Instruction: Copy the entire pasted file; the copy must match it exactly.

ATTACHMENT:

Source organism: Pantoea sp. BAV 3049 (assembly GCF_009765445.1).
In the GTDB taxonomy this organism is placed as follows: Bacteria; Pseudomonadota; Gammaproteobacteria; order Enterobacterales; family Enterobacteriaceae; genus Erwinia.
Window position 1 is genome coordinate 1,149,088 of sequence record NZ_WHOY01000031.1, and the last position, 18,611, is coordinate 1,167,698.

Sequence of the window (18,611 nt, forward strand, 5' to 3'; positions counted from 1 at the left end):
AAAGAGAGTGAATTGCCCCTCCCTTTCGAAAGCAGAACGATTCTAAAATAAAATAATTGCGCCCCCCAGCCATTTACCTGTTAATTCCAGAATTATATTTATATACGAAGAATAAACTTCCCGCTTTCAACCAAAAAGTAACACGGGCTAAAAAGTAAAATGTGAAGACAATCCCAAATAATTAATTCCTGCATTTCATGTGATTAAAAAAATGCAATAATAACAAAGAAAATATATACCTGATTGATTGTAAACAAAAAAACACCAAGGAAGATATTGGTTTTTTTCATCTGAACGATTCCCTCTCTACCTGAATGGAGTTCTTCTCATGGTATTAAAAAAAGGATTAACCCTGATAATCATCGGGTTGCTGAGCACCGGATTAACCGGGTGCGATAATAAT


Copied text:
Source organism: Pantoea sp. BAV 3049 (assembly GCF_009765445.1).
In the GTDB taxonomy this organism is placed as follows: Bacteria; Pseudomonadota; Gammaproteobacteria; order Enterobacterales; family Enterobacteriaceae; genus Erwinia.
Window position 1 is genome coordinate 1,149,088 of sequence record NZ_WHOY01000031.1, and the last position, 18,611, is coordinate 1,167,698.

Sequence of the window (18,611 nt, forward strand, 5' to 3'; positions counted from 1 at the left end):
AAAGAGAGTGAATTGCCCCTCCCTTTCGAAAGCAGAACGATTCTAAAATAAAATAATTGCGCCCCCCAGCCATTTACCTGTTAATTCCAGAATTATATTTATATACGAAGAATAAACTTCCCGCTTTCAACCAAAAAGTAACACGGGCTAAAAAGTAAAATGTGAAGACAATCCCAAATAATTAATTCCTGCATTTCATGTGATTAAAAAAATGCAATAATAACAAAGAAAATATATACCTGATTGATTGTAAACAAAAAAACACCAAGGAAGATATTGGTTTTTTTCATCTGAACGATTCCCTCTCTACCTGAATGGAGTTCTTCTCATGGTATTAAAAAAAGGATTAACCCTGATAATCATCGGGTTGCTGAGCACCGGATTAACCGGGTGCGATAATAAT